Hold the Salt

A reader (who was not authorized to discuss lexicography and spoke on condition of anonymity) took a stab at a verbal issue — and then poured salt on it.

“We all have our pet peeves. I wonder if this is a teeth grinder for you. The phrase is: ‘Take it with a grain of salt.’”

The reader, perhaps influenced by the salt shakeup in New York restaurants, was concerned about people taking things not just with a “grain of salt” but really pouring it on.

“The masses have begun taking it with a huge grain of salt. Now it’s become a tablespoon of salt, a barrel of salt; what’s next? A tub of salt?”

I’m not sure what a “huge grain of salt” is. Maybe it’s rock salt. Hey, you do need that to cut through snow jobs.

Personally, I pass on the pickles. But taking the issue off the table, I’m less interested in the size of the serving than in how salt spilled into the language. How did “take it with a grain of salt” come to mean to take something with some skepticism?

So I launched the Non-associated Copyeditors League (NaCL) to investigate. (Yes, I know that a league means it’s associated. You have to take what I write with a sprinkle of salt.)

The Phrase Finder traced it back to Pliny the Elder’s Naturalis ­Historia, in 77 C.E.:

“After the defeat of that mighty monarch, Mithridates, Gnaeus Pompeius found in his private cabinet a recipe for an antidote in his own handwriting; it was to the following effect: Take two dried walnuts, two figs, and twenty leaves of rue; pound them all together, with the addition of a grain of salt; if a person takes this mixture fasting, he will be proof against all poisons for that day.”

Phrase Finder added, “The figurative meaning, that is, that truth may require moderation by … ‘a grain of salt,’ didn’t enter the language until much later. … The phrase has been in use in English since the 17th century.”

Ralph Keyes, language columnist for The American Scholar, pointed out in I Love it When You Talk Retro that salt was once such a valuable commodity that “Roman soldiers were paid in salt-equivalents,” which inspired the word “salary, based on the Latin word sal.” Thus, to be “worth one’s salt” means to earn one’s pay.

But if you want to really get your heart pumping, consider this: The significance of salt goes back way before the Romans. Sodium chloride is elemental, my dear Watson. It goes back to where it all began. …

The Midrash says that when G-d divided the “upper waters” and the “lower waters,” at Creation, the lower waters protested that they also want to be close to G-d. To placate them, G-d declared that salt — a product of the sea — would become part of the service in the Beis Hamikdash.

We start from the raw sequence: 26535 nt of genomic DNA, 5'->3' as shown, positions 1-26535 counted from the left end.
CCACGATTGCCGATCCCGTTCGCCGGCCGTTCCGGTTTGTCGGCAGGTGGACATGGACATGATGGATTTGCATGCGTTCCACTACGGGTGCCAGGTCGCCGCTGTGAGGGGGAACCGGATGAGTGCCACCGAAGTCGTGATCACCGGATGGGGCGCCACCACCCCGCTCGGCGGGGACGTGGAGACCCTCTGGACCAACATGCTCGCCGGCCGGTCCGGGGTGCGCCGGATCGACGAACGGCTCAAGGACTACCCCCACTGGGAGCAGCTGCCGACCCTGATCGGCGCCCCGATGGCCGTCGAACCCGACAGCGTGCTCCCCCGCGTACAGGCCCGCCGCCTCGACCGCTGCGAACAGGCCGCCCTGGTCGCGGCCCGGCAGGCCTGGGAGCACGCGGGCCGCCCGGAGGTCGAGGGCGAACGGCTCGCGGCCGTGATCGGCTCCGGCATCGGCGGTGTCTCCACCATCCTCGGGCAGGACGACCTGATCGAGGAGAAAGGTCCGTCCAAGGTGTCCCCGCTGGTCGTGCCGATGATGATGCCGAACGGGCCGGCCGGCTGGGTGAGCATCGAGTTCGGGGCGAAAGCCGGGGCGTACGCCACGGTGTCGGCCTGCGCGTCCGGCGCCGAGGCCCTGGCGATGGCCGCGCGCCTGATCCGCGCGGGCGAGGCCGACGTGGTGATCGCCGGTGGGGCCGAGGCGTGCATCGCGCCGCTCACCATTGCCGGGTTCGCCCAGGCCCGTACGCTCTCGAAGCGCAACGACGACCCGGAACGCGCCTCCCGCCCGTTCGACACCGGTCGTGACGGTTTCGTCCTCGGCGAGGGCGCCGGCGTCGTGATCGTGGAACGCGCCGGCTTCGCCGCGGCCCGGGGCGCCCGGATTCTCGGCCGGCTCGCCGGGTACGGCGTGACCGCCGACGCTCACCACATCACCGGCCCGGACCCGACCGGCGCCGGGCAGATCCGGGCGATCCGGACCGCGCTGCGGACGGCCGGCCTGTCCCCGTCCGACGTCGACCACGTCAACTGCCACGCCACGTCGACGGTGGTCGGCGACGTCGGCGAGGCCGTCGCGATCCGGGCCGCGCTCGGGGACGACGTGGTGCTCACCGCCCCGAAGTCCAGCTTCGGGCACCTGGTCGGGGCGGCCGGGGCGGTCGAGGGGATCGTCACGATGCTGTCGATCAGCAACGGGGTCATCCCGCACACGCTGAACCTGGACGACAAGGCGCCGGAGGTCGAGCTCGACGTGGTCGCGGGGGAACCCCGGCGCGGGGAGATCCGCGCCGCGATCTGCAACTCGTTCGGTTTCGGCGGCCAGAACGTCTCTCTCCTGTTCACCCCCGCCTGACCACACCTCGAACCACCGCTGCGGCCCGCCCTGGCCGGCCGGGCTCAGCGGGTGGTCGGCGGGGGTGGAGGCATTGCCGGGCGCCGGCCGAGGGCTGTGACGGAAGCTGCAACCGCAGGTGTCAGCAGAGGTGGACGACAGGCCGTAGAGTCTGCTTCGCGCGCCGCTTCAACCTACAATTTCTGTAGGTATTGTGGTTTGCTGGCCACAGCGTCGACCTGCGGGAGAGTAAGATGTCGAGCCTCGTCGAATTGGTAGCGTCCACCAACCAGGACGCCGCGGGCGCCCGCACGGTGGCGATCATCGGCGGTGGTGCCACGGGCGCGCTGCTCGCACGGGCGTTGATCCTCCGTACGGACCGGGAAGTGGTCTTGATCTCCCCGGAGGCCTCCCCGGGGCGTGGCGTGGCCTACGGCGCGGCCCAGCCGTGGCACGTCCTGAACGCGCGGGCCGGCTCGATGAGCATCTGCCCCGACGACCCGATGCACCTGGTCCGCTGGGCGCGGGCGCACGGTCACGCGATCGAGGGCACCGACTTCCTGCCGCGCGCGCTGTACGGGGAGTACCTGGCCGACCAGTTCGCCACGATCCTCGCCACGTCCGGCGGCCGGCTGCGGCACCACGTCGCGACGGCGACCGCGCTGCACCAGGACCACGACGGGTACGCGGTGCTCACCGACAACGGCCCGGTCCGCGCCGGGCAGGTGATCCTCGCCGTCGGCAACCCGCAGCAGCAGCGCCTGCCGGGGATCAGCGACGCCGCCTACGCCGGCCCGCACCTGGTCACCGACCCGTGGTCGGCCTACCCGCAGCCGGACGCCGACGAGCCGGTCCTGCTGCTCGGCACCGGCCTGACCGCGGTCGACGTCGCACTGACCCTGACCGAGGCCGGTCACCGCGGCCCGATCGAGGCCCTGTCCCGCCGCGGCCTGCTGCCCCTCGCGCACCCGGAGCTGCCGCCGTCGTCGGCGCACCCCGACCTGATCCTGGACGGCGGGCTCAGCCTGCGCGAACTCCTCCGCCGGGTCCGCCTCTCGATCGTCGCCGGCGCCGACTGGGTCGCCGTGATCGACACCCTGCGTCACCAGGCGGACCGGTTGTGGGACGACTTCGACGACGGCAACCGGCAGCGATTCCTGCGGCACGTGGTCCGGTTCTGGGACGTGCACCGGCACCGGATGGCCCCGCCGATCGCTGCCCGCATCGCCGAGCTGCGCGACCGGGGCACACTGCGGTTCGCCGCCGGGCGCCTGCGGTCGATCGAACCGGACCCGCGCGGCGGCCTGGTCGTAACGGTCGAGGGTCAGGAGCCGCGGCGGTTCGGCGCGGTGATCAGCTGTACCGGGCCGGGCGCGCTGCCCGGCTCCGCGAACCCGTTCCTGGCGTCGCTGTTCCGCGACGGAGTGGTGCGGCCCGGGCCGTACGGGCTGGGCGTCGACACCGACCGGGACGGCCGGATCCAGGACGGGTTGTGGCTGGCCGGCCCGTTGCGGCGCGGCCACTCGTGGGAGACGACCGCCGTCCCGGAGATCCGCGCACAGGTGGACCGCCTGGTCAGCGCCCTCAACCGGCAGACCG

As the passuk (Vayikra 2:13) says, “You shall salt your every meal-offering with salt … on every offering shall you offer salt.”

Salt is the first preservative. One of the definitions of salt in The Etymological Dictionary of Biblical Hebrew, based on the commentaries of Harav Samson Raphael Hirsch, zt”l, is “immutable.” He cites the ­passuk (Bamidbar 18:19) “I have given to you and your sons and daughters with you as an eternal portion; it is an eternal covenant of salt before Hashem, for you and your offspring with you.”

Rashi explains that, because salt never spoils, it is a symbol of indestructibility. Thus G-d tells the Kohanim that His covenant with them is eternal, as if it had been sealed with salt (Rashi).

The Ramban comments that salt can be destructive. Way before ­potholes, he knew how corrosive salt could be. But salt is also beneficial. It preserves food. The Covenant of Salt teaches us that the service in the Beis Hamikdash preserves Israel. But only if it is done sincerely. If it is neglected or corrupted, it can bring about destruction and exile.

We don’t have the Temple service today. But we do remember it in our prayers. And we also remember it when we eat.

It’s easy to poke fun at the Jewish preoccupation with eating. You must have heard the short history of Jewish holidays:

“They tried to kill us.

We won.

Let’s eat.”

When done right, eating is holy. When not … well, you know.

The Gemara (Brachos 55a) compares our tables at home to the Altar in the Beis Hamikdash. Because our tables are used for hospitality, they are holy. Based on this, the Arizal says to always dip our bread in salt, as with the ­Temple sacrifices.

So, next time someone says, “Hold the salt,” I want you to take that salt shaker … solemnly rise … then hold the salt up high.


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